A more direct link to Gorey's influence on the music world is evident in The Gorey End,an album recorded in 2003 by The Tiger Lillies and the Kronos Quartet. This album was a collaboration with Gorey, who liked previous work by The Tiger Lillies so much that he sent them a large box of his unpublished works, which were then adapted and turned into songs. Gorey died before hearing the finished album.
In 1976, jazz composer Michael Mantler recorded an album called The Hapless Child (Watt/ECM) with Robert Wyatt, Terje Rypdal, Carla Bley, and Jack DeJohnette. It contains musical adaptations of The Sinking Spell, The Object Lesson, The Insect God, The Doubtful Guest, The Remembered Visit, and The Hapless Child. The last three songs also have been published on his 1987 Live album with Jack Bruce, Rick Fenn, and Nick Mason.
The opening titles of the PBS series Mystery! are based on Gorey's art, in an animated sequence co-directed by Derek Lamb.
In the last few decades of his life, Gorey merchandise became quite popular, with stuffed dolls, cups, stickers, posters, and other items available at malls around the United States.
In 2007, The Jim Henson Company announced plans to produce a feature film based on The Doubtful Guest to be directed by Brad Peyton. No release date was given and there has been no further information since the announcement.
The online journal Goreyesque publishes artwork, stories, and poems in the spirit of Edward Gorey's work.The journal is co-sponsored by the Department of Creative Writing at Columbia College Chicago and Loyola University Chicago. Goreyesque was launched in tandem with the Chicago debut of two Gorey collections: Elegant Enigmas: The Art of Edward Gorey and G is for Gorey. The collections were shown at the Loyola University Museum of Art (LUMA) in Chicago, Illinois from February 15 to June 15, 2014. Goreyesque features the work of both emerging talents and seasoned professionals, such as writers Sam Weller and Joe Meno.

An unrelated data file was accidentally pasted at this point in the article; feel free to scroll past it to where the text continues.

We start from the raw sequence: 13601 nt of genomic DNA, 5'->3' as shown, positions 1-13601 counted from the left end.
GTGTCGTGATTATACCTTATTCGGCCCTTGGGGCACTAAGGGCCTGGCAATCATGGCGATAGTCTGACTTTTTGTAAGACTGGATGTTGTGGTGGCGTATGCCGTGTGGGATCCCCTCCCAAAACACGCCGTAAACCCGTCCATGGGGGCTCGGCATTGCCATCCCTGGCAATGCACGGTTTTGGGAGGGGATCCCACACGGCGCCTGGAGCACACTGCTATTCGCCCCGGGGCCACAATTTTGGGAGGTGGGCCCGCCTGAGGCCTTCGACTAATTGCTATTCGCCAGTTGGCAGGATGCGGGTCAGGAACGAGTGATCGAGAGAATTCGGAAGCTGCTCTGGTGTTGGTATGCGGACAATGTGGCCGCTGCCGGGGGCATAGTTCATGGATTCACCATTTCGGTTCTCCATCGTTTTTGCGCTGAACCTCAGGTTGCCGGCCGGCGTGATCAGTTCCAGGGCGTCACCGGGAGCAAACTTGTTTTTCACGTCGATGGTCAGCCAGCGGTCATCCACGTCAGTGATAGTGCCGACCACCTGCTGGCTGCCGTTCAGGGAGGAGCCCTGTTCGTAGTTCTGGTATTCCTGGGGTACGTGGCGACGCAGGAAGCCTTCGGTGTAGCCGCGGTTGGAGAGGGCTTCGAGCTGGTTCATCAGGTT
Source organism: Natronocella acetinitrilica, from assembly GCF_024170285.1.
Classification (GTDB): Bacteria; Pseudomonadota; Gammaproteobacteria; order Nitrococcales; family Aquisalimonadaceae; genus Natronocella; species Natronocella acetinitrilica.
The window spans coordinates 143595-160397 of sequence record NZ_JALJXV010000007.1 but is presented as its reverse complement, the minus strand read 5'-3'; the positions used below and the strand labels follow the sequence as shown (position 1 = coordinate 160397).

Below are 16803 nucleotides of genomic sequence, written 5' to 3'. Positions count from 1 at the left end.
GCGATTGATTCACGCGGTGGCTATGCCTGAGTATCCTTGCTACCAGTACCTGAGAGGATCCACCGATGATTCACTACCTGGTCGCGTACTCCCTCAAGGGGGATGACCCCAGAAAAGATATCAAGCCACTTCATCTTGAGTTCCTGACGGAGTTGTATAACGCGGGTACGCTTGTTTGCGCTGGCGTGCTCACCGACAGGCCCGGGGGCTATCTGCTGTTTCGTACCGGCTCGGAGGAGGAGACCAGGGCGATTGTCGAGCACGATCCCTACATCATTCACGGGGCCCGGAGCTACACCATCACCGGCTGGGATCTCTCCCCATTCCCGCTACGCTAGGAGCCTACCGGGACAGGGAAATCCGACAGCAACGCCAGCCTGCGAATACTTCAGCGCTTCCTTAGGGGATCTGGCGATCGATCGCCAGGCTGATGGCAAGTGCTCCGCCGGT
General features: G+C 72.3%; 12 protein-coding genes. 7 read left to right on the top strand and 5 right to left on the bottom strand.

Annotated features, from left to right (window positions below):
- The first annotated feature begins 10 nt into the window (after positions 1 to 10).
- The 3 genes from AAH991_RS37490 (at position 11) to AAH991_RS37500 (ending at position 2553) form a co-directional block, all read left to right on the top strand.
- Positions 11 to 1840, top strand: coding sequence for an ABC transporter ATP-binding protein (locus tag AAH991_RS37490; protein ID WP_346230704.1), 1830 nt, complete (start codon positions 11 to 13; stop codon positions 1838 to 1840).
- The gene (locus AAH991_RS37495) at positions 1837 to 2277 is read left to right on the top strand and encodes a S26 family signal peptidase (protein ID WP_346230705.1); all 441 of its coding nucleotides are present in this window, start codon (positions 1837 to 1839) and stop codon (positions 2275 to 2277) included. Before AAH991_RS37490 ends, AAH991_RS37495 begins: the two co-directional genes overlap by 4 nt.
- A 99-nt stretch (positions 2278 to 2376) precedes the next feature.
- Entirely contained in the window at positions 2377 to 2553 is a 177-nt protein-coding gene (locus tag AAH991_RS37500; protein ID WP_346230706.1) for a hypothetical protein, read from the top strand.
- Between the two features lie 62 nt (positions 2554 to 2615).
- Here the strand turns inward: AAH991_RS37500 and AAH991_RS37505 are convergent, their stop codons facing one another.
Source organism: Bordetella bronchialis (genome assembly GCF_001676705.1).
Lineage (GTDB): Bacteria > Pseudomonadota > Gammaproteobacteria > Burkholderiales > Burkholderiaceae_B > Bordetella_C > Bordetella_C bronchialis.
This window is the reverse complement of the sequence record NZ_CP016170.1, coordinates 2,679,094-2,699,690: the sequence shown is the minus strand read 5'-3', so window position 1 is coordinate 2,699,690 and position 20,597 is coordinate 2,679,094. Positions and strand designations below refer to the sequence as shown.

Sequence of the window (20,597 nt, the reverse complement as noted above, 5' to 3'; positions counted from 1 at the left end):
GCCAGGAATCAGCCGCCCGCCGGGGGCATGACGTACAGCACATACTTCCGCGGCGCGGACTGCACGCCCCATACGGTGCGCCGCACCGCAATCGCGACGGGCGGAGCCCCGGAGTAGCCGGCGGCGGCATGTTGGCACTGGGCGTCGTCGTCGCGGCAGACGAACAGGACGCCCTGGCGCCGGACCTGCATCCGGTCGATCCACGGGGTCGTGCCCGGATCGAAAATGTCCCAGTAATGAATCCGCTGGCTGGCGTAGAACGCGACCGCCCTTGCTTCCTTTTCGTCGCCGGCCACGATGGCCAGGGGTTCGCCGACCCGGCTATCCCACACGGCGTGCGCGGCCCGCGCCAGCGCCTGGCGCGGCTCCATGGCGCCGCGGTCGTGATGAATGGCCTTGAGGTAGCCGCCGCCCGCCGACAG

Contemporary American cartoonists with similar macabre style include:
Edward Lear was an English artist, illustrator, musician, author and poet, now known mostly for his literary nonsense in poetry and prose and especially his limericks, a form he popularised. His principal areas of work as an artist were threefold: as a draughtsman employed to illustrate birds and animals; making coloured drawings during his journeys, which he reworked later, sometimes as plates for his travel books; as a (minor) illustrator of Alfred, Lord Tennyson's poems. As an author, he is known principally for his popular nonsense collections of poems, songs, short stories, botanical drawings, recipes, and alphabets. He also composed and published twelve musical settings of Tennyson's poetry.
John Anthony Bellairs was an American author, best known for his fantasy novel The Face in the Frost and many gothic mystery novels for young adults featuring the characters Lewis Barnavelt, Rose Rita Pottinger, Anthony Monday, and Johnny Dixon.
Aubrey Vincent Beardsley was an English illustrator and author. His drawings in black ink, influenced by the style of Japanese woodcuts, emphasized the grotesque, the decadent, and the erotic. He was a leading figure in the Aesthetic movement which also included Oscar Wilde and James A. McNeill Whistler. Beardsley's contribution to the development of the Art Nouveau and poster styles was significant, despite the brevity of his career before his early death from tuberculosis.